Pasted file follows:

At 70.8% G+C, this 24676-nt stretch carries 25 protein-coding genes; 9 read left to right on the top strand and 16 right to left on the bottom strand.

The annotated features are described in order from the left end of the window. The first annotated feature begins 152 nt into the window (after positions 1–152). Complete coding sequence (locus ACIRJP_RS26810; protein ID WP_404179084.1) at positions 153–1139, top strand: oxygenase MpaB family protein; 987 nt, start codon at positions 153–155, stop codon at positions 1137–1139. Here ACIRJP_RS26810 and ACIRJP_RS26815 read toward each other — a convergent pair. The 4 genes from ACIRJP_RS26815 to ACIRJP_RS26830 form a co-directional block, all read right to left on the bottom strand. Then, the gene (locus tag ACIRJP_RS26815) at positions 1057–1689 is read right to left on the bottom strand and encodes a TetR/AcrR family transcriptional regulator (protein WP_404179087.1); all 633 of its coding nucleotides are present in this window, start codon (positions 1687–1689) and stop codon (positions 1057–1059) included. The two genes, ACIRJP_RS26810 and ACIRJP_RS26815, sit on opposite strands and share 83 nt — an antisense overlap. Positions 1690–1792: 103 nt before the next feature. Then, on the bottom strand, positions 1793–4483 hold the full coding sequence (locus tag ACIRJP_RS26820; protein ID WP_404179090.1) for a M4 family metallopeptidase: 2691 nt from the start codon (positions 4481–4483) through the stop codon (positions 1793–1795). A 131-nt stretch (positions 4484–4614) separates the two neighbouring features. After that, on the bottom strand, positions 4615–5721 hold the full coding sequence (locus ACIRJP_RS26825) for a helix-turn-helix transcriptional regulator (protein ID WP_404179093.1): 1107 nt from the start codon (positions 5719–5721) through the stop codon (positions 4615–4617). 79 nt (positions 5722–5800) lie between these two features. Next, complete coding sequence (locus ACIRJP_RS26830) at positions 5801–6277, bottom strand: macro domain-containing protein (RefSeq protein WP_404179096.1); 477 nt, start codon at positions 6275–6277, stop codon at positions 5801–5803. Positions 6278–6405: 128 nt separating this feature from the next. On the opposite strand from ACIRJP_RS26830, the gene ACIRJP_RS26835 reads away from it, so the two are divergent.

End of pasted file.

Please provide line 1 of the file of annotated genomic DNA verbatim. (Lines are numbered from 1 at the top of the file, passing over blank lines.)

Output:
At 70.8% G+C, this 24676-nt stretch carries 25 protein-coding genes; 9 read left to right on the top strand and 16 right to left on the bottom strand.